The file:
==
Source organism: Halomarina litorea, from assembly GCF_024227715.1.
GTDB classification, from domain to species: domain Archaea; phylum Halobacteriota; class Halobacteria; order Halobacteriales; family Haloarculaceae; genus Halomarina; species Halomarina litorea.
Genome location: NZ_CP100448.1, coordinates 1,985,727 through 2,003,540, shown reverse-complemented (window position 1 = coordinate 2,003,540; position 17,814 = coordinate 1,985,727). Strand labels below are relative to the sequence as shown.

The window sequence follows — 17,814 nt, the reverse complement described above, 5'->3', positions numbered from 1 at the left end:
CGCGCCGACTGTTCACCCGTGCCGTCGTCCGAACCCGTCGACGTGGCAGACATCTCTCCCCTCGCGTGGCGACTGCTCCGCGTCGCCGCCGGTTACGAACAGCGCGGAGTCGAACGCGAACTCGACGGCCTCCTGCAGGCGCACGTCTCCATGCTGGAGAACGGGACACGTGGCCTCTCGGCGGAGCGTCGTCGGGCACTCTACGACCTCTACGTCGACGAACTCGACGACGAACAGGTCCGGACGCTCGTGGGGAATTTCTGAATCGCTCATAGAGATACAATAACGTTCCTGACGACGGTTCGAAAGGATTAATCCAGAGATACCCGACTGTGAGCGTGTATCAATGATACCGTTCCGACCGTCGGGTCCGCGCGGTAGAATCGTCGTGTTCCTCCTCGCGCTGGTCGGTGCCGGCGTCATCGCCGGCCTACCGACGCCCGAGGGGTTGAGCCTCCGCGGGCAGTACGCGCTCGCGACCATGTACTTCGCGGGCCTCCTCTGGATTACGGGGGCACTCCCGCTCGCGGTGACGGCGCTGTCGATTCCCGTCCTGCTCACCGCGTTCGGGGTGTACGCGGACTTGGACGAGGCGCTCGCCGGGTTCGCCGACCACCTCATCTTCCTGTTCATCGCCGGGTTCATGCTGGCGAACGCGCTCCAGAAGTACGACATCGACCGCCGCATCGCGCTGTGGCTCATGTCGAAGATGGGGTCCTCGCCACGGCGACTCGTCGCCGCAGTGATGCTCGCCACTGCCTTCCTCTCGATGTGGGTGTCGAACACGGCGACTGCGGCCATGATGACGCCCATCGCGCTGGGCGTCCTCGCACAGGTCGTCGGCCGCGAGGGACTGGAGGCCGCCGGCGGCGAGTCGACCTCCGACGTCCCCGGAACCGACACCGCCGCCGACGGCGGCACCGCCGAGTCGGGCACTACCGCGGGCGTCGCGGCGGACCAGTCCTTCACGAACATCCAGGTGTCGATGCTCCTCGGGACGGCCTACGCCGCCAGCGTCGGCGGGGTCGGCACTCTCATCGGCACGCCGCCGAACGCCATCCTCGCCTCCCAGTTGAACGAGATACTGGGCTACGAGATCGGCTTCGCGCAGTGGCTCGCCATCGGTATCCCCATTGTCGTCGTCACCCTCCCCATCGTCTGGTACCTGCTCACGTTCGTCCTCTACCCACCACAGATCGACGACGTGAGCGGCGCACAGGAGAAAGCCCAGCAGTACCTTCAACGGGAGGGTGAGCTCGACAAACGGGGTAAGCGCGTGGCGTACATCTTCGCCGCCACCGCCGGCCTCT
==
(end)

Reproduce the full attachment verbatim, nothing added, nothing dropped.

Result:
Source organism: Halomarina litorea, from assembly GCF_024227715.1.
GTDB classification, from domain to species: domain Archaea; phylum Halobacteriota; class Halobacteria; order Halobacteriales; family Haloarculaceae; genus Halomarina; species Halomarina litorea.
Genome location: NZ_CP100448.1, coordinates 1,985,727 through 2,003,540, shown reverse-complemented (window position 1 = coordinate 2,003,540; position 17,814 = coordinate 1,985,727). Strand labels below are relative to the sequence as shown.

The window sequence follows — 17,814 nt, the reverse complement described above, 5'->3', positions numbered from 1 at the left end:
CGCGCCGACTGTTCACCCGTGCCGTCGTCCGAACCCGTCGACGTGGCAGACATCTCTCCCCTCGCGTGGCGACTGCTCCGCGTCGCCGCCGGTTACGAACAGCGCGGAGTCGAACGCGAACTCGACGGCCTCCTGCAGGCGCACGTCTCCATGCTGGAGAACGGGACACGTGGCCTCTCGGCGGAGCGTCGTCGGGCACTCTACGACCTCTACGTCGACGAACTCGACGACGAACAGGTCCGGACGCTCGTGGGGAATTTCTGAATCGCTCATAGAGATACAATAACGTTCCTGACGACGGTTCGAAAGGATTAATCCAGAGATACCCGACTGTGAGCGTGTATCAATGATACCGTTCCGACCGTCGGGTCCGCGCGGTAGAATCGTCGTGTTCCTCCTCGCGCTGGTCGGTGCCGGCGTCATCGCCGGCCTACCGACGCCCGAGGGGTTGAGCCTCCGCGGGCAGTACGCGCTCGCGACCATGTACTTCGCGGGCCTCCTCTGGATTACGGGGGCACTCCCGCTCGCGGTGACGGCGCTGTCGATTCCCGTCCTGCTCACCGCGTTCGGGGTGTACGCGGACTTGGACGAGGCGCTCGCCGGGTTCGCCGACCACCTCATCTTCCTGTTCATCGCCGGGTTCATGCTGGCGAACGCGCTCCAGAAGTACGACATCGACCGCCGCATCGCGCTGTGGCTCATGTCGAAGATGGGGTCCTCGCCACGGCGACTCGTCGCCGCAGTGATGCTCGCCACTGCCTTCCTCTCGATGTGGGTGTCGAACACGGCGACTGCGGCCATGATGACGCCCATCGCGCTGGGCGTCCTCGCACAGGTCGTCGGCCGCGAGGGACTGGAGGCCGCCGGCGGCGAGTCGACCTCCGACGTCCCCGGAACCGACACCGCCGCCGACGGCGGCACCGCCGAGTCGGGCACTACCGCGGGCGTCGCGGCGGACCAGTCCTTCACGAACATCCAGGTGTCGATGCTCCTCGGGACGGCCTACGCCGCCAGCGTCGGCGGGGTCGGCACTCTCATCGGCACGCCGCCGAACGCCATCCTCGCCTCCCAGTTGAACGAGATACTGGGCTACGAGATCGGCTTCGCGCAGTGGCTCGCCATCGGTATCCCCATTGTCGTCGTCACCCTCCCCATCGTCTGGTACCTGCTCACGTTCGTCCTCTACCCACCACAGATCGACGACGTGAGCGGCGCACAGGAGAAAGCCCAGCAGTACCTTCAACGGGAGGGTGAGCTCGACAAACGGGGTAAGCGCGTGGCGTACATCTTCGCCGCCACCGCCGGCCTCT